Then 15 days ago, Hope was closed. I was self-quarantined. Now, finally, I would have the time to embrace video the way everyone else did. Except . . . I haven’t. In the last almost 350 hours, I’ve watched about 20 minutes of “Curb Your Enthusiasm” and . . . nothing else. That third of an episode was entertaining enough, but I lost interest when I remembered my paints and easel. I turned off the television, put on some music and painted, not well but enthusiastically.

Not well but enthusiastically. That’s how I paint and, most times, live my life. And that’s good enough for me.  And you, because

You matter. I matter. We matter.


March 29, 2020

Dear Hope Nation,

Today is Sunday, a day of rest, so my message will be a series of short sharp shots.

First, if you didn’t see any of the Sicker than Most Show last night, you missed a great example of community gathering together. Not an example of a well-organized video production. Not a thematically-linked evening of performances. Not a group of exquisitely talented artists—with a few exceptions—demonstrating their skills. It was a community gathering together; around isolated glowing screens a couple dozen folks had a chance to connect—talking crap about each other, joking, and sharing some time as well as some talent. From Nicholas’ poetry to Bionic’s playing and singing to Nate’s a capella singing from his basement bunker, it was all good and everyone was beautiful, whether we’d showered or not. While I hope next month’s Sicker than Most will be at Hope, I know this tradition will continue online if necessary. That makes me very happy indeed.

Second, many folks have inquired about Lucy’s safety and physical and emotional health. (Not to focus on resentments, but significantly more than have asked about me. To be fair, I am a human and in regular communication. Lucy is a dog who can’t even talk on the phone much less text. Finally, she is way cuter than I.) So . . . Lucy is doing grandly! As some of you know, we left the Tiny White Box a little more than a month ago and have settled in to a log cabin in the woods across the street from a pond. It is, in short, a perfect home for Lucy. Thanks, all, for asking.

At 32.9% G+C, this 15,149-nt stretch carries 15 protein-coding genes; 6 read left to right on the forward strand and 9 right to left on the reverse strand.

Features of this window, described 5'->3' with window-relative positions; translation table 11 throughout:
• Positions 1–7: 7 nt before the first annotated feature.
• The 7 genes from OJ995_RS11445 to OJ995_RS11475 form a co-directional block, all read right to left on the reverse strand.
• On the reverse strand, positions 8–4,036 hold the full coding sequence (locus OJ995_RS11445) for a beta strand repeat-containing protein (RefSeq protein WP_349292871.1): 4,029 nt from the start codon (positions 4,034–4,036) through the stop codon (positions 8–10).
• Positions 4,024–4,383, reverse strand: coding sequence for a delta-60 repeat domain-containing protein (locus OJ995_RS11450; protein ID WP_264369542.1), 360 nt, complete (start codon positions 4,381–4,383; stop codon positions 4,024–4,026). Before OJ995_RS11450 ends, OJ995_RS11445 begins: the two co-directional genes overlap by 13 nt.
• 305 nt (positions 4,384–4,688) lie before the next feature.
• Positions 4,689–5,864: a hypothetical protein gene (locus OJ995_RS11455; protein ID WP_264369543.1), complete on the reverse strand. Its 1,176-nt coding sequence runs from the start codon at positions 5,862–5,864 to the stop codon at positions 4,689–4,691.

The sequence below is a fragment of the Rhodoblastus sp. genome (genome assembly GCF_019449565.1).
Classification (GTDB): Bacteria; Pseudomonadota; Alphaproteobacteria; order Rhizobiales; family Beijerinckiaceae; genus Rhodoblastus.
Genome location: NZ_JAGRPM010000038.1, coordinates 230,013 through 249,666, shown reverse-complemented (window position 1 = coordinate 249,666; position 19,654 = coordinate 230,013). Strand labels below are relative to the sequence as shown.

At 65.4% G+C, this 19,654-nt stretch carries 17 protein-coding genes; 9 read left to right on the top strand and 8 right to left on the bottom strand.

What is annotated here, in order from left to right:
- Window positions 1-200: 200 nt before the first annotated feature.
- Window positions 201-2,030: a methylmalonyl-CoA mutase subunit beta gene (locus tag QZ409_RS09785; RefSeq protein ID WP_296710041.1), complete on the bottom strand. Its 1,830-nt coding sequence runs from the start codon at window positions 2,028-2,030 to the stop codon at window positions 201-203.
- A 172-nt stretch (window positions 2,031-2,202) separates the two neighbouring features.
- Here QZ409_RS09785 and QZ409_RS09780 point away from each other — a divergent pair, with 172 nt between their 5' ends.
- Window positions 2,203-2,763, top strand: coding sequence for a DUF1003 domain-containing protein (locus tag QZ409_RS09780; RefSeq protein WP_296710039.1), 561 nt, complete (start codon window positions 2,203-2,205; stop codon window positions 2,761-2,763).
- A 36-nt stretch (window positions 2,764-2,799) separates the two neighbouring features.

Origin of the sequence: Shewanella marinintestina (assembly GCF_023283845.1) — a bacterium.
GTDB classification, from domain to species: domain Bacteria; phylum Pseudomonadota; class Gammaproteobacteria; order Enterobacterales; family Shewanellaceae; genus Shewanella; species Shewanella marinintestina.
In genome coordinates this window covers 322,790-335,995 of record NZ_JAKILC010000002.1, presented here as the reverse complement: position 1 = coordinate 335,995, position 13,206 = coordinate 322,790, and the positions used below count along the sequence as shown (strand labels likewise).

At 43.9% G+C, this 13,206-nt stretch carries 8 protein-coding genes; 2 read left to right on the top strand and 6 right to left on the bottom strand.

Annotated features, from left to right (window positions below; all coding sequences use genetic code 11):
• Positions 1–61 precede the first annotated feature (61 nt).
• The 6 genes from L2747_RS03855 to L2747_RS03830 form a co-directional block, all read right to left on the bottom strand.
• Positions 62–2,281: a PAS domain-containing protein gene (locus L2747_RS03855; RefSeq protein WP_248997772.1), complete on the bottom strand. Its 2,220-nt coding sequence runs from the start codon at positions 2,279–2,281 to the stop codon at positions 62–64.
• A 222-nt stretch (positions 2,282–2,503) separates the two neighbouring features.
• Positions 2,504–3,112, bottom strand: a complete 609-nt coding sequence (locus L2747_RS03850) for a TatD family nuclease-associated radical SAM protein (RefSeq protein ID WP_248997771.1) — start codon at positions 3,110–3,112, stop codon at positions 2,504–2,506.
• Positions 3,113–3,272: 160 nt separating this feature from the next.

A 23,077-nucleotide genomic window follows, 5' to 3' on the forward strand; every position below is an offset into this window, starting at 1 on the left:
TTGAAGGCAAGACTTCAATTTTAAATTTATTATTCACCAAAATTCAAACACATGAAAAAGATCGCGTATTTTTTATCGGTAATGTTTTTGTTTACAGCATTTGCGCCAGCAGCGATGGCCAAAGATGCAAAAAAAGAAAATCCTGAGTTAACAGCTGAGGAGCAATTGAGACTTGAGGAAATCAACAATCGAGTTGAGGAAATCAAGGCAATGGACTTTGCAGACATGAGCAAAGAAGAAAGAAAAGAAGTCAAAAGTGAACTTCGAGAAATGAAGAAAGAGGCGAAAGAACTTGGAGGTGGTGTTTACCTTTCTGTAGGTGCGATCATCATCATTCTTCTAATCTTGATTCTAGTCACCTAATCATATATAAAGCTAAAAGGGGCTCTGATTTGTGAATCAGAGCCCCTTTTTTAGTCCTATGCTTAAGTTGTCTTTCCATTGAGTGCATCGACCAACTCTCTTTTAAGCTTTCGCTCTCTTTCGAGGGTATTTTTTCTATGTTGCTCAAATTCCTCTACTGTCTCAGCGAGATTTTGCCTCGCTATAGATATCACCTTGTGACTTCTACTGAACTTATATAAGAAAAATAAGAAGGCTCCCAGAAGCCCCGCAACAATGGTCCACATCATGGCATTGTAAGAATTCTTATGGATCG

Finally, A few years ago, before I went into seclusion in Pittsburg, I traveled to London for a couple weeks. This was right after the London Bridge killings where more than 50 people were killed or injured. Call me morbid, but I sketched out funeral plans in case I died in London. Part of that plan was a reading from one of my favorite authors, Walker Percy. This passage sums up my view of life in a nutshell, and while it may seem fatalistic, it’s also a dummy’s guide to Stoicism.

“I don’t quite know what we’re doing on this insignificant cinder spinning away in a dark corner of the universe. That is a secret which the high gods have not confided in me.

Yet one thing I believe and I believe it with every fiber of my being. A man must live by his lights and do what little he can and do it as best he can. In this world goodness is destined to be defeated. But a man must go down fighting. That is the victory. To do anything less is to be less than a man.”
— The Moviegoer

In conversations with many of you, whether through text or phone, it is clear to me we are combatants fighting the good fight. Keep up your spirits and keep on battling. After all

You matter. I matter. We matter.


March 28, 2020

Dear Hope Nation,